Unveiling the organization of the visual cortex using high-resolution fMRI at 7T
Columnar structures in the human visual cortex are studied using high-resolution fMRI methods in order to localize the actual source of neural processing more precisely.
High-resolution fMRI with nominal resolutions below 1 mm promise more precise imaging of neural processes in the human brain. However, the measured MR signal is actually based on the hemodynamic response following neural activation which may lead to a spatial mismatch between measured signal and neuronal activity - especially for high resolution acquisitions. The venous side of the cortical vasculature consists of a capillary bed, penetrating intracortical veins and large pial veins on top of the cortical surface. Whereas the capillary bed is in close proximity to the neuronal activity, signal contributions from larger veins can "drain" the obtained signal millimeters away from the actual source of neural activation. Hence, it is desirable in high-resolution fMRI applications to be most sensitive to the capillary bed.
In conventional fMRI, gradient-echo based sequences are normally used. These sequences have a high sensitivity to detect hemodynamic changes but lack specificity since the signal is largely weighted by veins. Alternative methods, e.g. using spin-echo based sequences or exploiting a different contrast like blood-volume or blood-flow weighted measures, promise more specificity to the capillary bed at the expense of less overall sensitivity.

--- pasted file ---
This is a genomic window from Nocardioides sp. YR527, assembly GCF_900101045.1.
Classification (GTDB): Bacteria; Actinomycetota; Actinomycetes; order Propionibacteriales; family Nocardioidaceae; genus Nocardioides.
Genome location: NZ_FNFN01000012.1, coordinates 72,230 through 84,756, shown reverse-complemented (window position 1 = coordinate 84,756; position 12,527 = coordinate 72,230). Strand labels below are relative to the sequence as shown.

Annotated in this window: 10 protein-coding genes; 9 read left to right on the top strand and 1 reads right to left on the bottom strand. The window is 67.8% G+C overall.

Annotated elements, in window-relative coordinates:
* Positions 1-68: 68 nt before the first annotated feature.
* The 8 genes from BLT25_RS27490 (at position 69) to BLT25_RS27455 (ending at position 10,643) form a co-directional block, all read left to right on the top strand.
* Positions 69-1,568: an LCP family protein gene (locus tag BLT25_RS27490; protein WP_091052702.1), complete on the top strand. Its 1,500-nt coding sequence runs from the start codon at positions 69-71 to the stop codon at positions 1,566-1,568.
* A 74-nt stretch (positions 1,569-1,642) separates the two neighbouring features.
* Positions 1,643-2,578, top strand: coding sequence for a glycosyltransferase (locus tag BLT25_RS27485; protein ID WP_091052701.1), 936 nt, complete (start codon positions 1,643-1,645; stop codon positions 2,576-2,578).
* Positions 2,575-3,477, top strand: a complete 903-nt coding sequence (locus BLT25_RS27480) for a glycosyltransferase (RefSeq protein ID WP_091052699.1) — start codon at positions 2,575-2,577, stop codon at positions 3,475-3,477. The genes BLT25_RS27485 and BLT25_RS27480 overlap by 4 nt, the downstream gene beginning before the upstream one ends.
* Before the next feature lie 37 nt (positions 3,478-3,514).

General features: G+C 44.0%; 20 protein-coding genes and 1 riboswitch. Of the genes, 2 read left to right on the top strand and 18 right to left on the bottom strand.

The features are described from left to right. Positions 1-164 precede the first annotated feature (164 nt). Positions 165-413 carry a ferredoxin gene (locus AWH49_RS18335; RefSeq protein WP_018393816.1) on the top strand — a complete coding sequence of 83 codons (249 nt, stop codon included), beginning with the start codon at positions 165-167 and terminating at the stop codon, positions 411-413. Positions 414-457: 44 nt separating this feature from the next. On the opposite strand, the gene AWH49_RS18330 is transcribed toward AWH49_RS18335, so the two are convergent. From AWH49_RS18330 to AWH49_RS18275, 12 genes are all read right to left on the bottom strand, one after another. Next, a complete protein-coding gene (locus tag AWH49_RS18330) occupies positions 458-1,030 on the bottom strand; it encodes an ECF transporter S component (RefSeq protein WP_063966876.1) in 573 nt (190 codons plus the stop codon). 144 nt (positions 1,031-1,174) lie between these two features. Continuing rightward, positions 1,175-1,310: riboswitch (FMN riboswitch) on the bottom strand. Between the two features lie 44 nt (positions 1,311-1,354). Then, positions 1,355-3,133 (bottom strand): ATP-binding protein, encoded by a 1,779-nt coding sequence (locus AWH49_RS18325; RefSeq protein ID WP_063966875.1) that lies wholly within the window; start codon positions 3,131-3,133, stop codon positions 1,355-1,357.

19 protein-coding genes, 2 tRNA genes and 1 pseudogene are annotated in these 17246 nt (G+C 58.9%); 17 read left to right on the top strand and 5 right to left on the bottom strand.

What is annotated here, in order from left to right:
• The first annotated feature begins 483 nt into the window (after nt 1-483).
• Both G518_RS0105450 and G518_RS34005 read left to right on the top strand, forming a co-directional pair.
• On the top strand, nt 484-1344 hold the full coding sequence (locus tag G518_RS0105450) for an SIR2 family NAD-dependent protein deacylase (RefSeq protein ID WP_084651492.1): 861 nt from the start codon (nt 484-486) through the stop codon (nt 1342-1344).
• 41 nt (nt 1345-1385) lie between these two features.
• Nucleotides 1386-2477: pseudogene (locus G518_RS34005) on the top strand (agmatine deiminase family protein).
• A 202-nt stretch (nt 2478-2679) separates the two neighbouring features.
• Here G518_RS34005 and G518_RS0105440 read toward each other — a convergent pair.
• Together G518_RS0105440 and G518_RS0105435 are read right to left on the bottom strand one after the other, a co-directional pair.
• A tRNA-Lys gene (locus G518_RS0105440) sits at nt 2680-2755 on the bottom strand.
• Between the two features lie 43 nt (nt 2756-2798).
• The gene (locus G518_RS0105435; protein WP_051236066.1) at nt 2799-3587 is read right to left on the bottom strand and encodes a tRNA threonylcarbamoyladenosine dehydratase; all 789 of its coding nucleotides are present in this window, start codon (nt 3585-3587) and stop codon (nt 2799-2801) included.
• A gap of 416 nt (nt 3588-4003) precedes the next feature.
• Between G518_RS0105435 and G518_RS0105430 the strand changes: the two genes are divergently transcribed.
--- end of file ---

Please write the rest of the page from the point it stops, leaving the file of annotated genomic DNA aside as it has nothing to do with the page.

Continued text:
In our project, we aim to compare different high-resolution fMRI strategies at ultra-high magnetic field strengths (7 T and above) to find out their sensitivity to the non-specific large vein compartments. Thereby, we target the mapping of columnar structures in the visual cortex, especially ocular dominance columns (ODC) in the primary visual area (V1) and the stripe architecture in the secondary visual area (V2). Cortical columns are small groups of neurons which share similar features across the cortical depth. By stimulating the whole column, e.g. by probing the physiological response to monocular visual stimulation for ODCs or to color stimulation for stripes in V2 and analyzing the stripe topography across the cortex, we will get further insights about the dependencies of the MR signal to large veins.
The figure shows ODCs in one participant using a gradient-echo based sequence with nominal isotropic 0.8 mm resolution. Both eyes were separately stimulated in different experimental conditions. The t-score map shows the contrast left eye > right eye. The expected topography of ODCs in V1 can be seen. The experiment was repeated at another day with the same participant which shows an excellent agreement between both measurements.